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The definitions should be chosen carefully - I don't want to dig through a particular construction of the reals from rationals to make sure that this is indeed the reals that I know.

I assume you are aware that all complete ordered fields are isomorphic to one another? Isabelle/HOL happens to construct them using Cauchy sequences, and has in its library there is another formulation using Dedekind Cuts. HOL-Light formulates the positive reals using the limiting slopes of functions $f:\mathbb{N}\to\mathbb{N}$ and then constructs the full reals using a semi-ring completion. Since algebraically all of these formulations are provably isomorphic, in practice the details of their construction are hidden from the users.

Isabelle, and Mizar have special facilities for making proofs more "human". The system for Isabelle is called Isar. These systems aren't for dummies, sadly; one really needs a bit of special training to master them. On the other hand, they are much better than the "apply-style" proofs that are commonly employed, since they conform much better to human intuition. There's a systems for Coq called Caesar that in its infancy, but I expect it will ultimately make Coq much easier to use.

In the case of systems that express higher order logic, I assume you are aware that all complete ordered field are isomorphic to one another? Isabelle/HOL happens to construct them using Cauchy sequences, and has in its library there is another formulation using Dedekind Cuts. HOL-Light formulates the positive reals using the limiting slopes of functions $f:\mathbb{N}\to\mathbb{N}$ and then constructs the full reals using a semi-ring completion. Since algebraically all of these formulations are isomorphic, in practice the details of them are hidden from the users.

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Moreover, HOL-Light has been designed by the it's author John Harrison to exhibit relative self-consistency proofs, just like in set theory. You may read about them here: http://citeseerx.ist.psu.edu/viewdoc/download?doi=10.1.1.97.2210&rep=rep1&type=pdf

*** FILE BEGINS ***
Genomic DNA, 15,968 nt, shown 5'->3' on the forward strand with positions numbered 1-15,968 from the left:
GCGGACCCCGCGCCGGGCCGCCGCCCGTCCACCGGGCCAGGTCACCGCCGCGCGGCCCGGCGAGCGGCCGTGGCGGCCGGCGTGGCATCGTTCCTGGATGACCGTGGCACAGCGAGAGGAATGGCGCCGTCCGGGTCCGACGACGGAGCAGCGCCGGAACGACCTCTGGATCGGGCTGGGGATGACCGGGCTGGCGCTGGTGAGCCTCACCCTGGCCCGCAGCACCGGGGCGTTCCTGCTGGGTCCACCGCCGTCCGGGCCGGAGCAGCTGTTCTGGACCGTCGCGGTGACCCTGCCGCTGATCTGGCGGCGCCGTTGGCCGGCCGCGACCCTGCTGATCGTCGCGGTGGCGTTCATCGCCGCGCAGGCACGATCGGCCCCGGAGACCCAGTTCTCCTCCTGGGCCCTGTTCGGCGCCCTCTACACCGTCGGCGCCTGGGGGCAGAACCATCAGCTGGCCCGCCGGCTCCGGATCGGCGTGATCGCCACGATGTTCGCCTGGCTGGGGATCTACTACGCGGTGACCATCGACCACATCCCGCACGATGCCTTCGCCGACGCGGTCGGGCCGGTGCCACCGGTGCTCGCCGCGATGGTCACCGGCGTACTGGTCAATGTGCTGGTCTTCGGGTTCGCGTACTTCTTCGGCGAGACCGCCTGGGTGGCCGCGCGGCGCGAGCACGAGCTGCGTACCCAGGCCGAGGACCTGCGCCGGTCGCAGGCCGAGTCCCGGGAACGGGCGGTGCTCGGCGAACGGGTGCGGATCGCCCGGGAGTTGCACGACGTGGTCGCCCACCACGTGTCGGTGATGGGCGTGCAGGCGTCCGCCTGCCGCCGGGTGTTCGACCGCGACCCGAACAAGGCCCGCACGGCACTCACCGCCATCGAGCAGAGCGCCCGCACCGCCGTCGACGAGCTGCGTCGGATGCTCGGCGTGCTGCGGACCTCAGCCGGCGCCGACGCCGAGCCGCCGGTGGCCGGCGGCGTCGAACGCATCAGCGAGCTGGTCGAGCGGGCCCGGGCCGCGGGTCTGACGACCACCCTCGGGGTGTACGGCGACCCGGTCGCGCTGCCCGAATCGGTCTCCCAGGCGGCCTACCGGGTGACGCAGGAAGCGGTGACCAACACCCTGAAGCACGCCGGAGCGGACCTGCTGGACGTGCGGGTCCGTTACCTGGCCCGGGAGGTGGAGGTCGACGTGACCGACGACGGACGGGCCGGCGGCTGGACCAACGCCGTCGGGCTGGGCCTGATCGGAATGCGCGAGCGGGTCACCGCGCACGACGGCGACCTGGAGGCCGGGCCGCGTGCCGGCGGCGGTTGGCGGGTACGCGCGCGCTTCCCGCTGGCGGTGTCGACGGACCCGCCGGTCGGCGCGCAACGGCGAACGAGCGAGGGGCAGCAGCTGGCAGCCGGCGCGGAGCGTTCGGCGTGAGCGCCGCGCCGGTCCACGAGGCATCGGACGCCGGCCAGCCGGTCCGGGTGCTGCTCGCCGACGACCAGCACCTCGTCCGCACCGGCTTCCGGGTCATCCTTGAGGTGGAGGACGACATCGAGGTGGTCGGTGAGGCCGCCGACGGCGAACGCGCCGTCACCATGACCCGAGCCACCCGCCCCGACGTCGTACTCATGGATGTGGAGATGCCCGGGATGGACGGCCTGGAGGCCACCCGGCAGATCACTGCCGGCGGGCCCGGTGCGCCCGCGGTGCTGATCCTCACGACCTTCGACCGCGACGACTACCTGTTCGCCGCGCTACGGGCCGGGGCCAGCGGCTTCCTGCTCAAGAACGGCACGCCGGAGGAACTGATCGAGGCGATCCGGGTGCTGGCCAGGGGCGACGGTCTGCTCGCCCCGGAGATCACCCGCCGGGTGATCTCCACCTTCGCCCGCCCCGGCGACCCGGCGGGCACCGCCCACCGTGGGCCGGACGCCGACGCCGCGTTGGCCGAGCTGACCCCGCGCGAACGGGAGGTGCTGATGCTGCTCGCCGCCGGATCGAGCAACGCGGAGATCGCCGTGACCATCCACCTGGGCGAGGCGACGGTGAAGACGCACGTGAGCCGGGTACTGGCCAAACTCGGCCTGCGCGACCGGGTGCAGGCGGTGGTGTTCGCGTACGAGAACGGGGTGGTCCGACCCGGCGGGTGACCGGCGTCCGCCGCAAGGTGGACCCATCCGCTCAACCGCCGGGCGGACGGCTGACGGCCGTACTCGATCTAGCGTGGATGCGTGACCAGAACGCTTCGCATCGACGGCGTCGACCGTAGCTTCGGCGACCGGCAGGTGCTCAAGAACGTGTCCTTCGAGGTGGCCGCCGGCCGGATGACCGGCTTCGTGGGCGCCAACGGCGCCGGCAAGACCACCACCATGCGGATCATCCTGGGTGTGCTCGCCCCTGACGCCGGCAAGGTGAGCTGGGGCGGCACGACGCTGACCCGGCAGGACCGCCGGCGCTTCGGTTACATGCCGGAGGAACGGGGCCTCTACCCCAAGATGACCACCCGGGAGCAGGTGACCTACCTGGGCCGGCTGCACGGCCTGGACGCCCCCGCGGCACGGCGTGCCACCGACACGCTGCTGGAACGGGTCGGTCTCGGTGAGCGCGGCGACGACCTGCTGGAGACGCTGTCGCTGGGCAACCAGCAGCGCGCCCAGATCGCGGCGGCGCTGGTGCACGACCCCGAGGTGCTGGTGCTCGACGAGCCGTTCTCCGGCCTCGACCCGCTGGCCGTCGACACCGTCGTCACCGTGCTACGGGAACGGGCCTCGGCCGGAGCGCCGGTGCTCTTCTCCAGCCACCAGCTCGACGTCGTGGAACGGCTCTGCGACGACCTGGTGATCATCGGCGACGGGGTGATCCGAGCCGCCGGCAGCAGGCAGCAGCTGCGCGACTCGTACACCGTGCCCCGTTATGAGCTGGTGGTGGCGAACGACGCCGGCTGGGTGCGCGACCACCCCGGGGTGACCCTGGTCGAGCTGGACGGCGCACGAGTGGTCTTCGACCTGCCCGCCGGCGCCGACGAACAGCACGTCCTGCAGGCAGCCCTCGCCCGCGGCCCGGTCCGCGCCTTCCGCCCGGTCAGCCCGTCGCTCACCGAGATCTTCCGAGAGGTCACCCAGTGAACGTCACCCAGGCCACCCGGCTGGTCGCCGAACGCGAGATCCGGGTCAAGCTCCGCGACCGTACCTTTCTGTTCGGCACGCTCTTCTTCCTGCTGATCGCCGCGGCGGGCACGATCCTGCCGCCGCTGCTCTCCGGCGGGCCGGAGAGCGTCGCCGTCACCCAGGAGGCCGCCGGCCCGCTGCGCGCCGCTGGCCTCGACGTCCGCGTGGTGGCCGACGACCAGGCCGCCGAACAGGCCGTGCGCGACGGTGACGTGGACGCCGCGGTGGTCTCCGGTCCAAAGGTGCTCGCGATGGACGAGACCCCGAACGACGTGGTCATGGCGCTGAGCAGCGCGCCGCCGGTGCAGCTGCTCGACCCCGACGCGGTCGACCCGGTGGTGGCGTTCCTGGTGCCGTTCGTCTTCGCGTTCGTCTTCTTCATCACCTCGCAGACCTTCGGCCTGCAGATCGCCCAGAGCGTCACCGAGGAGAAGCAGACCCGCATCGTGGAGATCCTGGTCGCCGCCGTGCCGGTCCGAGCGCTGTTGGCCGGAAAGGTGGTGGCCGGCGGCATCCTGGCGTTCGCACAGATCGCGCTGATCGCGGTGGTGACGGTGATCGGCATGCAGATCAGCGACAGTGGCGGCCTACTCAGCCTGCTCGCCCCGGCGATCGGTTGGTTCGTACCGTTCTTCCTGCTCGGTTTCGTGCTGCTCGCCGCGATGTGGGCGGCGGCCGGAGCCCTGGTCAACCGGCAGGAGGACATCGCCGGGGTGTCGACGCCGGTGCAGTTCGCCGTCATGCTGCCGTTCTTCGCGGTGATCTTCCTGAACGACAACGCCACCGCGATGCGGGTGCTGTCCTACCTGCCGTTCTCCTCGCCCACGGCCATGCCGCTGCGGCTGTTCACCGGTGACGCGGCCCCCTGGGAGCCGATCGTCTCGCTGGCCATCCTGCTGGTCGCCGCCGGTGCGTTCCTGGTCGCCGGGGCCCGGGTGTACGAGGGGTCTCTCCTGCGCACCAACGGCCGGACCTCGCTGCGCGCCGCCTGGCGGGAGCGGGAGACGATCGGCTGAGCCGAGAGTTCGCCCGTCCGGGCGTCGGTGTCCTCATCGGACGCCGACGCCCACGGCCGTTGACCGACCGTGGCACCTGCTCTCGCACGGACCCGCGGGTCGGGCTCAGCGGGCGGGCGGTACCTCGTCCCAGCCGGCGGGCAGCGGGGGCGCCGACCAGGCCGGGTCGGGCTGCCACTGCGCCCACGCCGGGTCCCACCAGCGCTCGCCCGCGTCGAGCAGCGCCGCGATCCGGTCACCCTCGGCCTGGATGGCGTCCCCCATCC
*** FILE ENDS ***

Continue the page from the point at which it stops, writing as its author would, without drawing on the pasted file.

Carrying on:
(

Here he Harrison shows HOL-Light-Infinity HOL-Light$-$Infinity has a model in HOL-Light, and HOL-Light has a model in HOL-Light+Grothendiek Cardinal).

They all require training to learn. However, for LCF style systems like Coq, Isabelle, and HOL-Light, its like programming languages- : once you learn one, you've learned the principles necessary to understand all of them.

Isabelle, and Mizar have special facilities for making proofs more "human". The system for Isabelle is called "Isar". Isar. These systems aren't for dummies, sadly-- ; one really needs a bit of special training to master these systemsthem. On the other hand, they are much better than the "apply-style" proofs that are commonly employed, since they conform much better to human intuition. There's a systems for Coq called Caesar that in its infancy, but I expect it might will ultimately make Coq bettermuch easier to use.

In the case of systems that express higher order logic, I assume you are aware that all complete ordered field are isomorphic to one another? Isabelle/HOL happens to construct them using Cauchy-SequencesCauchy sequences, and has in its library an equivalent there is another formulation using Dedekind Cuts. HOL-Light formulates the positive reals using the limiting slopes of functions $f:\mathbb{N}\to\mathbb{N}$ and then constructs the full reals using a semi-ring completion. Algebraically, Since algebraically all of these formulations equivalentare isomorphic, so in practice how the reals details of them are constructed does not matterhidden from the users.

The short answer is YES, the long answer is YES, but it's complicated. Not all deductive systems have the same expressive power. Sets in ZFC are a special kind of object that one cannot construct in Higher Order Logic. To formulate set theory in Isabelle/HOL and HOL-Light use, one needs to postulate that a kind of object that makes true the axioms of Zermelo Fraenkel set theory exists (this is the route that Isabelle/HOLZF takes). On the other hand, one may embed HOL into ZFC without such difficulty - here is a paper where a translation system for Isabelle/HOL into ZFC is given using the theorem prover LF:

Chantal Keller has imported HOL-Light into Coq for a in her MSc thesis here: http://perso.ens-lyon.fr/chantal.keller/Documents-recherche/Stage09/itp10.pdf, but again the reverse

Importing back from Coq is difficult. Coq has a much more expressive type system than HOL.

One cannot convert Mizar proofs to any other system because it is closed source, and does not based on an LCF system like the have a small kernel one can use to produce proof code readable by other provers engines :(

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You are asking a lot of great questions:

[Are computer proof assistants] any use for a mathematician like me?